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  1. Sean

    December 06, 2012 07:21 AM

    I personally am enjoying the quiet offseason if only because it means Amaro hasn’t made some outrageous deal. Of course, there’s still plenty of time for that to happen.

    I have mixed feelings about the Victorino deal in Boston, but I am happy he got a deal. One of my favorite players.

  2. TomG

    December 06, 2012 08:58 AM

    Yeah, I was kinda puzzled by the Nate Schierholtz thing, too. I don’t know why the Phils didn’t make an attempt to retain him and see how he performs for a full season.

    I’d love to get Choo – he’s a good player – but I’d also like to see the Phil retain Worley. We have little idea what he’ll be like. The Braves stuck with Heyward for a third season despite a pretty bad sophomore year. It’s possible Worley’s real talent level is closer to his 2011 season than his injury-riddled 2012 season. It wouldn’t cost us anything to find out.

    We definitely need at least one outfielder, but maybe this is the year to throw Brown out there in right for a full season and see what he can do. Given a real chance, who knows?

    And it looks like M. Young is gonna be our third base solution. I hope Texas picks up most of his salary, otherwise why bother?

  3. hk

    December 06, 2012 09:25 AM


    The Schierholtz thing puzzles me, too. All the Phils had to do was tender him an offer and they would have gone to arbitration or settled before arbitration, probably for $1.5M or so. If nothing else, they should have known to tender him an offer and trade him. It should have been obvious that there was a market for a decent 29 year old OF making ~$1.5M.

    As far as the Young thing is concerned, I say why bother even if Texas pays his entire salary. It is beyond puzzling (mind boggling?) that they are going to trade assets for this 36 year old stiff, who was a brutal defensive 3B when he was 34 years old and that they might pay part of his contract, too. I’m sure Jon Daniels can’t get this deal done soon enough.

  4. James Kerti

    December 06, 2012 09:34 AM

    The Victorino deal doesn’t look too bad to me. He’s still probably a 2-win player for another year or two.

    With big four- and five-year deals being handed out to other free agent center fielders, the real boon of Victorino’s contract is that it’s only for only three years.

    I’d rather overpay a little on the annual figure if it saves me another year or two on the back-end.

  5. Nik

    December 06, 2012 10:03 AM

    This Michael Young trade is gonna happen. If the Phillies pay more than $4Mil OR give up more than Michael Schwimer I’ll be pretty pissed. He’s still probably better than Frandsen however.

  6. hk

    December 06, 2012 10:09 AM

    Jayson Stark is reporting that Young has shown no indication that he’ll waive his 10-5 no trade rights. One can only hope…

    Eric Chavez for $3M / 1 or even Jeff Keppinger for $12M / 3 without giving up any assets seem like much better ways to address 3B than trading assets – even if it is only Schwimer – for Michael Young.

  7. hk

    December 06, 2012 10:17 AM

    I think we have our new CF…Phils take 21 year old CF Ender Inciarte from the Diamondbacks in the Rule V draft.

  8. Nik

    December 06, 2012 10:30 AM

    Ender’s Game (see what I did?) is speed, no power. Impressive OPS last year though for having less power than Juan Pierre.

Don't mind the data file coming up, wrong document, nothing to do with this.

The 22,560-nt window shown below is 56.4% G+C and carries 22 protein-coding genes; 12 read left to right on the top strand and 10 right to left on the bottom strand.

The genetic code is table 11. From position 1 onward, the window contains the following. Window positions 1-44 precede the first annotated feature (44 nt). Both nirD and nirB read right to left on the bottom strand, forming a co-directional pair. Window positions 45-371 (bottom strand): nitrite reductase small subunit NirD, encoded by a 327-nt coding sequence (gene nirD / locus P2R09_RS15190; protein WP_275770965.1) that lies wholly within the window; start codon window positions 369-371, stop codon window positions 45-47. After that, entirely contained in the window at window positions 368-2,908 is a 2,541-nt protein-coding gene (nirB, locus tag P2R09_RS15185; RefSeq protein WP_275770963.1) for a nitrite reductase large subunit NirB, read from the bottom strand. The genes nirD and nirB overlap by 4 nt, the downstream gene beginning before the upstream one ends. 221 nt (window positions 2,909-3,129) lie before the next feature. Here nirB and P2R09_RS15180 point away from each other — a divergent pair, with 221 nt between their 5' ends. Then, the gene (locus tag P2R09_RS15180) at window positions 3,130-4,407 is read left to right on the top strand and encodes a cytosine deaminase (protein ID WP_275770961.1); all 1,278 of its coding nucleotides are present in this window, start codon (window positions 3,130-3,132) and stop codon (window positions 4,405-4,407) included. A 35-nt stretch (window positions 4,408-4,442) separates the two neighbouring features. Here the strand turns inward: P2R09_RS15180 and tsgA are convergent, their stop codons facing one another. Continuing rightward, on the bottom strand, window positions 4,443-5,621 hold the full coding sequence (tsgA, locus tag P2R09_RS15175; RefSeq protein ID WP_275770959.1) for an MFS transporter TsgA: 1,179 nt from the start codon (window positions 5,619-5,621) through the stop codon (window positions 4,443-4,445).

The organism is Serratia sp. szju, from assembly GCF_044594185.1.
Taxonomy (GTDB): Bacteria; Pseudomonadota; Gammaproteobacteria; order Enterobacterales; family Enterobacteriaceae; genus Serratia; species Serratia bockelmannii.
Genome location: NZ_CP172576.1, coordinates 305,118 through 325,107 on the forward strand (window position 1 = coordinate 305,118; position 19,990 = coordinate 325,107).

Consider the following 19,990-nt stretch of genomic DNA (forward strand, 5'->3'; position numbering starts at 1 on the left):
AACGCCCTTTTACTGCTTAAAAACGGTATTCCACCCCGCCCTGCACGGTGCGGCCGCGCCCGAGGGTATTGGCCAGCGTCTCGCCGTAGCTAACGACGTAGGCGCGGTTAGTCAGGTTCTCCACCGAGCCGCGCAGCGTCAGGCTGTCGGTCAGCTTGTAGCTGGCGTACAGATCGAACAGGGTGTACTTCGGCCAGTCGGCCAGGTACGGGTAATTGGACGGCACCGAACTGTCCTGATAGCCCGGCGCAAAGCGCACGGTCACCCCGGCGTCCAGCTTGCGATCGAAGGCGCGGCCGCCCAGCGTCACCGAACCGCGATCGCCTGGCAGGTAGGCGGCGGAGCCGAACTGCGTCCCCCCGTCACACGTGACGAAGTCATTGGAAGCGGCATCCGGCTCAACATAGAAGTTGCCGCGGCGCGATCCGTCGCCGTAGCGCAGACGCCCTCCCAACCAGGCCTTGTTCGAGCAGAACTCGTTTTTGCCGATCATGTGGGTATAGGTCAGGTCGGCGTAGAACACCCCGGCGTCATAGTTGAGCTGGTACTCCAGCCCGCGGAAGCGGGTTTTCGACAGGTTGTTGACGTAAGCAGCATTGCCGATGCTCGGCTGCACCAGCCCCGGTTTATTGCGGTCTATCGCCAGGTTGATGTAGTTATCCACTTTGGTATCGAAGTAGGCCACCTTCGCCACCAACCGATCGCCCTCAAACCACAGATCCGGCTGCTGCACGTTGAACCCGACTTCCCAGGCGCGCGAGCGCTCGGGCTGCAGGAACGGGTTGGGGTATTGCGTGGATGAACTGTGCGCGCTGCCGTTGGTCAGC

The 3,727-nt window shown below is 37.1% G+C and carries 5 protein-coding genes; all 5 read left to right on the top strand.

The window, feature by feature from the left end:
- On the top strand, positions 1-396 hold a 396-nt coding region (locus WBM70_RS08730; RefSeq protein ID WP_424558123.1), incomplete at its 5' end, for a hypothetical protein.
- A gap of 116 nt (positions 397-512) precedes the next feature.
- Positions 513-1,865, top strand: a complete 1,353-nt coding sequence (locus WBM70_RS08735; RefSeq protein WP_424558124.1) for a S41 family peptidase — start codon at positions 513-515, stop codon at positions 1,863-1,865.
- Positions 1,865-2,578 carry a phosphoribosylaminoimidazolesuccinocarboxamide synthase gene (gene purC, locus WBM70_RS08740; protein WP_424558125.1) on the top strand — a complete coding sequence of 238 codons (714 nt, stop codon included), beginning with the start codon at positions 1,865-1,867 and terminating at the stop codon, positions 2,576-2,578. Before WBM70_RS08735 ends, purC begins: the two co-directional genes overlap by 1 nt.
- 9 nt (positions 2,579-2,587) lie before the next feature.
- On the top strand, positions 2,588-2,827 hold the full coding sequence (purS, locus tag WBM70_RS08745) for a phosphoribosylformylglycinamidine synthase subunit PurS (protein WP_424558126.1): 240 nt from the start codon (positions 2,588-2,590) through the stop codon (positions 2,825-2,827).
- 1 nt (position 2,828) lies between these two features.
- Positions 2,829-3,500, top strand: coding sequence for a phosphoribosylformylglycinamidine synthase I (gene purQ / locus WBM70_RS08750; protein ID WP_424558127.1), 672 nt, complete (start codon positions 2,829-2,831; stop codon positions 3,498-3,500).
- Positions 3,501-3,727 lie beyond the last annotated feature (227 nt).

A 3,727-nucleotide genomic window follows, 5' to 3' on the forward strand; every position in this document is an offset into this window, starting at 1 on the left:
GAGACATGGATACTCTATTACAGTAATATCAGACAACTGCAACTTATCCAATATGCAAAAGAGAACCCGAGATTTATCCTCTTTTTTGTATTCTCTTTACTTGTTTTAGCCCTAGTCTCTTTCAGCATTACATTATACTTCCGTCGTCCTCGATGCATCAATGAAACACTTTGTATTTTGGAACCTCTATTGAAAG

9. EricL

    December 06, 2012 10:46 AM

    They could afford to give MiniMart a roster spot for two years. If Martinez can stay I don’t see why Ender can’t. (Not that this is optimal, just that it can certainly be done)

  10. Nik

    December 06, 2012 10:50 AM

    What do we have to lose? If we need the roster space they can always let him go. If not, could be an interesting guy.

  11. hk

    December 06, 2012 10:53 AM


    I think that they went into 2011 thinking their roster was strong enough to bury a utility IF as their 25th man. Coming off an 81-81 season and looking like they may be platooning in a couple of spots, I don’t know that they can afford to keep a PR / late inning defensive replacement on the 25 man roster. Of course, it can’t hurt to draft the guy and use Spring Training to see what they’ve got in the kid.

  12. LTG

    December 06, 2012 11:26 AM

    Nik, you should be pissed if the Phils aren’t getting paid to take Michael Young.

  13. Ryan Sommers

    December 06, 2012 11:53 AM

    I think Nik was talking about Inciarte probably

  14. hk

    December 06, 2012 12:04 PM


    I think LTG was responding to Nik’s, “…If the Phillies pay more than $4Mil OR give up more than Michael Schwimer I’ll be pretty pissed…” comment.

  15. LTG

    December 06, 2012 12:16 PM

    Yes, what hk said.

    Did RAJ acquire Ben Revere for realz?

  16. LTG

    December 06, 2012 12:25 PM

    I was so close to despairing. Props to RAJ. Now, let’s go get Anibal Sanchez and Nick Swisher!

  17. hk

    December 06, 2012 12:48 PM

    I was so close to despairing. Props to RAJ. Now, let’s go get Anibal Sanchez and Nick Swisher!

    …and avoid Michael Young and we can call it a day.

  18. Phillie697

    December 06, 2012 02:03 PM

    Man I’m literally learning about these news as I read the comments. At first I was gonna ask if Ender Inciarte plays CF like freaking Andrew Jones in his prime, given that he has less power than me, but then next I read we pick up Ben Revere, who does indeed play some good D (still no power tho). Worley and Mays tho? Seems a bit steep to me for a guy who doesn’t get on base enough, but again, not really losing sleep over it, although this probably means I can kiss my Justin Upton dream goodbye.